Christian printer convicted for refusing to print LGBT banner
Eno Adeogun Premier Media

Eno Adeogun Premier Media

The Christian owner of a printing company in Poland has received a criminal conviction for refusing an order from an LGBT group.

After a three year legal battle, the country’s most senior court found him guilty of refusing to provide services without a proper reason.

Alice Neffe, Legal Counsel for ADF International in Brussels, has filed an intervention with the Constitutional Tribunal of Poland following the Supreme Court ruling.

She told Premier why she is supporting the man – who wishes to remain nameless due to the threat his family have received.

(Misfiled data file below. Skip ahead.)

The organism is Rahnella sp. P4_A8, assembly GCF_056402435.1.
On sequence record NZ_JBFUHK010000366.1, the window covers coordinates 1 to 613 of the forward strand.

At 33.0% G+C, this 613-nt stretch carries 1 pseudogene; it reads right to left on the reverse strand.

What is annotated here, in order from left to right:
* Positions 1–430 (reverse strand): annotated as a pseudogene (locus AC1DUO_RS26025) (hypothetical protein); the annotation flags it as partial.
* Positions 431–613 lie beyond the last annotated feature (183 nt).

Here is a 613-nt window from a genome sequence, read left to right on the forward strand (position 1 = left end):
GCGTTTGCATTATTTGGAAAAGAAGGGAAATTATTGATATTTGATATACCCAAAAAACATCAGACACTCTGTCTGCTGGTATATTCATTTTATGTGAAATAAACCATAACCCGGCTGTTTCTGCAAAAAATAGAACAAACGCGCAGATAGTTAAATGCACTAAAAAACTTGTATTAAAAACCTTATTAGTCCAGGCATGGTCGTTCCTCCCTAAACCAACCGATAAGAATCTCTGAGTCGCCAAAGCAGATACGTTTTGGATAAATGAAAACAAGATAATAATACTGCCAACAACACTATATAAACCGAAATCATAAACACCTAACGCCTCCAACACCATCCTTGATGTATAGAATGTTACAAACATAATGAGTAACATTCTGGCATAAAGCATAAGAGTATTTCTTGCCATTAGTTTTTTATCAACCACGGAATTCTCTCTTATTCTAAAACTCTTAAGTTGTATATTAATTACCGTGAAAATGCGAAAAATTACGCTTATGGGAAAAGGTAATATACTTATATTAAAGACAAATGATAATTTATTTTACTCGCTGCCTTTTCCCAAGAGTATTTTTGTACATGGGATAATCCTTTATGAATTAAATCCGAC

“International law protects robustly freedom of religion, including… freedom of conscience which allows people to act according to their faith and with their conscience.”

The client refused to print a banner promoting the events of an LGBT-organisation, arguing it would be endorsing a message which his faith teaches that he cannot.

In many cases of alleged discrimination, Polish courts apply penal law. If service providers refuse services in the absence of “a justified cause,” they can be convicted and fined. The main issue at stake in this case was for the courts to determine whether religious convictions could constitute a “justified cause.”

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